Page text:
Things are not what they seem. That's the heart of the message of Revelation. Most of us have seen some conjuring tricks: by a sleight of the hand or a trick of the eye, the conjurer shocks us with something that seems impossible. How did he pull that rabbit out of the hat? And as we look at Revelation 7, it is amazing what God is pulling out of the hat.

In the 60's, the real 60's when John was alive rather than the 1960's which we tend to see as the start of the problems of the modern church,  the church looked like it was in trouble. Hebrews was written to Christians who thought they had made a mistake in jumping into Christianity: Judaism still thrived unimpeded in the Roman Empire but the church was under attack. "Don't neglect to meet together!" was the message as church attendance began to dwindle. "Does the church have a future?" was the question of the day. Or even more pointedly, "Does the future have a church?"

And now John is on Patmos - probably the only believer for miles around. He was in the Spirit on the Lord's Day, but the worship service was even smaller than the churches that he had left behind that were becoming scattered and fragmented under the persecution. One only greeter that day - with only himself to greet! Just one coffee-maker, and only himself to drink it. Only one person to preach, and only himself to listen. Does the church have a future? The present seemed so bleak.

But then, as he worshiped - the worship leader leading only himself - he saw that things are not what they seem. He was not alone. The church is not dispersed and fragmented and dwindling. He saw as a present reality (as well as a future hope) a crowd that nobody could number. It was explained to him as being those "who are coming (present tense) out of the great tribulation" (v.14). This was what was happening right before his eyes, the reality that was presently emerging. Seemingly impossible, except that he was watching it with his own eyes.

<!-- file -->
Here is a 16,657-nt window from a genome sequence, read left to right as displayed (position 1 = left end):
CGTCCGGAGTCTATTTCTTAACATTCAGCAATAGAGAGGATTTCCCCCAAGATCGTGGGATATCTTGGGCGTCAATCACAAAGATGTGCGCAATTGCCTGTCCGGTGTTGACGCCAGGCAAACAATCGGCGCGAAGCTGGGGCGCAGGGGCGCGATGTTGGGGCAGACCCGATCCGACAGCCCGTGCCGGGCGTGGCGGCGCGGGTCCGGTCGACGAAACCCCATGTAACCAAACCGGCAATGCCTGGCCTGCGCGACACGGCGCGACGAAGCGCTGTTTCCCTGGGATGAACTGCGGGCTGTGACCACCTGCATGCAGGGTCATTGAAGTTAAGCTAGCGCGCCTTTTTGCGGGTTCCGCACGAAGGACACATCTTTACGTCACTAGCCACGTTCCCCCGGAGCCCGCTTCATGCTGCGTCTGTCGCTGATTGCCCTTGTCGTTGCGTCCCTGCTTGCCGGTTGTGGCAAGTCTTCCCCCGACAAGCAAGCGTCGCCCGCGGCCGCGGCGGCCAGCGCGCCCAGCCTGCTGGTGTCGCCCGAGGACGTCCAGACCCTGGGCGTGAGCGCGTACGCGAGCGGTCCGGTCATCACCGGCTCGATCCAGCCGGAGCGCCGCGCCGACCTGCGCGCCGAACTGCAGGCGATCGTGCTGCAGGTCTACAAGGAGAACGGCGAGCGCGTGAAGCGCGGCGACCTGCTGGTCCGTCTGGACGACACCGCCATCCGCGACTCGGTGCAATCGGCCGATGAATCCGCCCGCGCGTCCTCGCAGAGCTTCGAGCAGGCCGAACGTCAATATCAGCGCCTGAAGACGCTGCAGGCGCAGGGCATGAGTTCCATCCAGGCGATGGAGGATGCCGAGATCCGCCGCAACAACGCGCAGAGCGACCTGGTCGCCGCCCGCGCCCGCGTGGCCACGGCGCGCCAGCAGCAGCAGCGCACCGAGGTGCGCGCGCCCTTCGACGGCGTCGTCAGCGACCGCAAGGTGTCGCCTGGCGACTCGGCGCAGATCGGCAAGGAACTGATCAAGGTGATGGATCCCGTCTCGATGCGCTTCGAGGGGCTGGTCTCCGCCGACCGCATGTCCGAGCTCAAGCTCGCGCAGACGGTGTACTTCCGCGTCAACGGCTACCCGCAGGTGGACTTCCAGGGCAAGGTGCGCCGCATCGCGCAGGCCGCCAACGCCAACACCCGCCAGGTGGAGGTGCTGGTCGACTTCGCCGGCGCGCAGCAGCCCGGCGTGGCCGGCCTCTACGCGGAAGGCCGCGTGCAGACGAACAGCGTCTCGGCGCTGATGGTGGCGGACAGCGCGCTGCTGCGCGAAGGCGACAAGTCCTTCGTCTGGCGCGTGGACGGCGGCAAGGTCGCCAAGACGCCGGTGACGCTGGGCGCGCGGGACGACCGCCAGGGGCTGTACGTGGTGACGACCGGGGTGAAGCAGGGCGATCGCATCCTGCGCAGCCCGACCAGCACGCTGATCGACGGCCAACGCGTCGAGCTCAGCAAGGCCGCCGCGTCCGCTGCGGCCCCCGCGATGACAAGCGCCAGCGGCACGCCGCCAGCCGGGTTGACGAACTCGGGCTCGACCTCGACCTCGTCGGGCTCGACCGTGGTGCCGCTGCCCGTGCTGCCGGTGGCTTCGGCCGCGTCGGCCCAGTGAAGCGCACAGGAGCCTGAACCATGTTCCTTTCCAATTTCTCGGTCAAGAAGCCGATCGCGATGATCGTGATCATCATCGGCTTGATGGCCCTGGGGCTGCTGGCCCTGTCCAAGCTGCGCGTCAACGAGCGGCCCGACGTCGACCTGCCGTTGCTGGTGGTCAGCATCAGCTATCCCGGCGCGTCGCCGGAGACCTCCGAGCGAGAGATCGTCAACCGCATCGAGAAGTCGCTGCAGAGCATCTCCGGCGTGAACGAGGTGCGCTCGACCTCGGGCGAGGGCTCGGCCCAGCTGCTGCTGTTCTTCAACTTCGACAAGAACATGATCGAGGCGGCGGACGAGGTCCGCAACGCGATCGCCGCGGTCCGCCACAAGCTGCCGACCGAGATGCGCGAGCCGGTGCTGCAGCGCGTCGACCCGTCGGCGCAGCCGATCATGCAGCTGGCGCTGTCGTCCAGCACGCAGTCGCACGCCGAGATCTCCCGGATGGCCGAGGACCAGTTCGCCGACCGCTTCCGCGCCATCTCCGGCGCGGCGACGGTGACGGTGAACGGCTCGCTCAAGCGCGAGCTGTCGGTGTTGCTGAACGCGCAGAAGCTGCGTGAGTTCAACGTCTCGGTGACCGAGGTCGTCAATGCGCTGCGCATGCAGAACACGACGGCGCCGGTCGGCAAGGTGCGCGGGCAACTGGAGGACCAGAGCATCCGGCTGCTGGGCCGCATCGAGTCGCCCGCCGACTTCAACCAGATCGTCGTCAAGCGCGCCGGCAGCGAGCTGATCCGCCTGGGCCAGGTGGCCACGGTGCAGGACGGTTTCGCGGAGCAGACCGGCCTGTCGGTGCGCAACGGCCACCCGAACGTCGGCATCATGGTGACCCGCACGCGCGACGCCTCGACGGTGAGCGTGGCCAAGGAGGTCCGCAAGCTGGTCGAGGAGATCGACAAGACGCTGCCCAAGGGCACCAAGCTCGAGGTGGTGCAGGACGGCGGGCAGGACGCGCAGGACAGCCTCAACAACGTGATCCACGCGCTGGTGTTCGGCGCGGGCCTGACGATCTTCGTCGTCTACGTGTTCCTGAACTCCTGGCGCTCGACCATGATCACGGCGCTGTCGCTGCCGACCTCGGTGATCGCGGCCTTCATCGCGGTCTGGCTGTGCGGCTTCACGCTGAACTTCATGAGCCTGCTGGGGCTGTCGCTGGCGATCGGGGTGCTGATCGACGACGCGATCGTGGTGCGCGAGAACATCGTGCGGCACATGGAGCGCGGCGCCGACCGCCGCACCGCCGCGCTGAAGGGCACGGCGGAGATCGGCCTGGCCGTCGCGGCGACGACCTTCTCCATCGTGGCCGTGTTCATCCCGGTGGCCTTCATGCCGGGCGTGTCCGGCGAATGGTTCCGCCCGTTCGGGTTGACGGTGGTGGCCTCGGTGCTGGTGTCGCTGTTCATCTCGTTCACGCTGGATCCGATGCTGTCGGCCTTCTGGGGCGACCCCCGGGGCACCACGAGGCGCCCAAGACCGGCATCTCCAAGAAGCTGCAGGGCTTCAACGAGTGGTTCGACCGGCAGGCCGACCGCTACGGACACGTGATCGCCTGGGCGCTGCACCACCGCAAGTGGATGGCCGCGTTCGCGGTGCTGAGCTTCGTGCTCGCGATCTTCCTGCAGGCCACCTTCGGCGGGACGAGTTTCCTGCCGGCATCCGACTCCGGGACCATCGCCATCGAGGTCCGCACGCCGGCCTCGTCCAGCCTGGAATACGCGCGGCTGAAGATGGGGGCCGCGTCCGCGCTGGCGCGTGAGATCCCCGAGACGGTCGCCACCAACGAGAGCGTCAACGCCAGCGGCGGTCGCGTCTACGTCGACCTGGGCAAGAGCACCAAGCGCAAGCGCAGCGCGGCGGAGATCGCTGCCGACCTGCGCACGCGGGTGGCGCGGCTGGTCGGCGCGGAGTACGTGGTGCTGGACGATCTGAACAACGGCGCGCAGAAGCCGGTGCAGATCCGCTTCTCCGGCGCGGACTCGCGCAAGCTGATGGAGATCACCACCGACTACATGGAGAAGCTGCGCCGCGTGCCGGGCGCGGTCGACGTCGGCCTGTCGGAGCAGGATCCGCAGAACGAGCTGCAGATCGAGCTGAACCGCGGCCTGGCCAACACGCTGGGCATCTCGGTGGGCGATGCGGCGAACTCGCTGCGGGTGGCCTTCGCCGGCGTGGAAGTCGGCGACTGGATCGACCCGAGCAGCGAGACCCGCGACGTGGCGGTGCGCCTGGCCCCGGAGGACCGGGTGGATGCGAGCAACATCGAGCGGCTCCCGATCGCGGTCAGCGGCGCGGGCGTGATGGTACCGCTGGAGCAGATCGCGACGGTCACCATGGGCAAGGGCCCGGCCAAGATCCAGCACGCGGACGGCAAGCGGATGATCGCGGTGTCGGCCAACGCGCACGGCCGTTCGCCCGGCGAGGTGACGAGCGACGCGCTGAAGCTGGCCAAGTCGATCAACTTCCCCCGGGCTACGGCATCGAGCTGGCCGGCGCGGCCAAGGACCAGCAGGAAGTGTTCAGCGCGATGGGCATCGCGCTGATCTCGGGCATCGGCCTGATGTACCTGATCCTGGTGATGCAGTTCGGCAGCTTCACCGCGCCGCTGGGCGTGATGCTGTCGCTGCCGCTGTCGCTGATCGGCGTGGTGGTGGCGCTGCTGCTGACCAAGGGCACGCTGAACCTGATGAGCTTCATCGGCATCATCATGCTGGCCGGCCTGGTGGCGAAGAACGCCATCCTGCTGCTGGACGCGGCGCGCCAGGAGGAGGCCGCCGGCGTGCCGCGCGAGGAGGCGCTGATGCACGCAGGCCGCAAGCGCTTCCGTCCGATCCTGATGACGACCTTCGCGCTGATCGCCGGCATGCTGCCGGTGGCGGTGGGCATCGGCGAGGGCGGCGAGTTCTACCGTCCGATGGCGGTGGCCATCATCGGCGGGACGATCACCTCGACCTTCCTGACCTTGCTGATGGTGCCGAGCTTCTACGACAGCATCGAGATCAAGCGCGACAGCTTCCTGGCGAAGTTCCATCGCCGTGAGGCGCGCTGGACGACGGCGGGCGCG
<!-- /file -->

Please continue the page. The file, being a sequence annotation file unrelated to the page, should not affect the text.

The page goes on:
It was not like the conjurer pulling a rabbit out of the hat. More like when they pull those colourful silk scarves out of the hat. An endless stream of knotted handkerchiefs that keeps coming out for ever. The white robed saints, with their red and yellow, black and white faces, endlessly, relentlessly being pulled out of the black hole of the tribulation. The blacker it gets the more they keep coming. The Gospel is far more successful than anyone can imagine. And the church just keeps growing until the fullness depicted in that mysterious symbolic number of 144,000 comes to its completeness.

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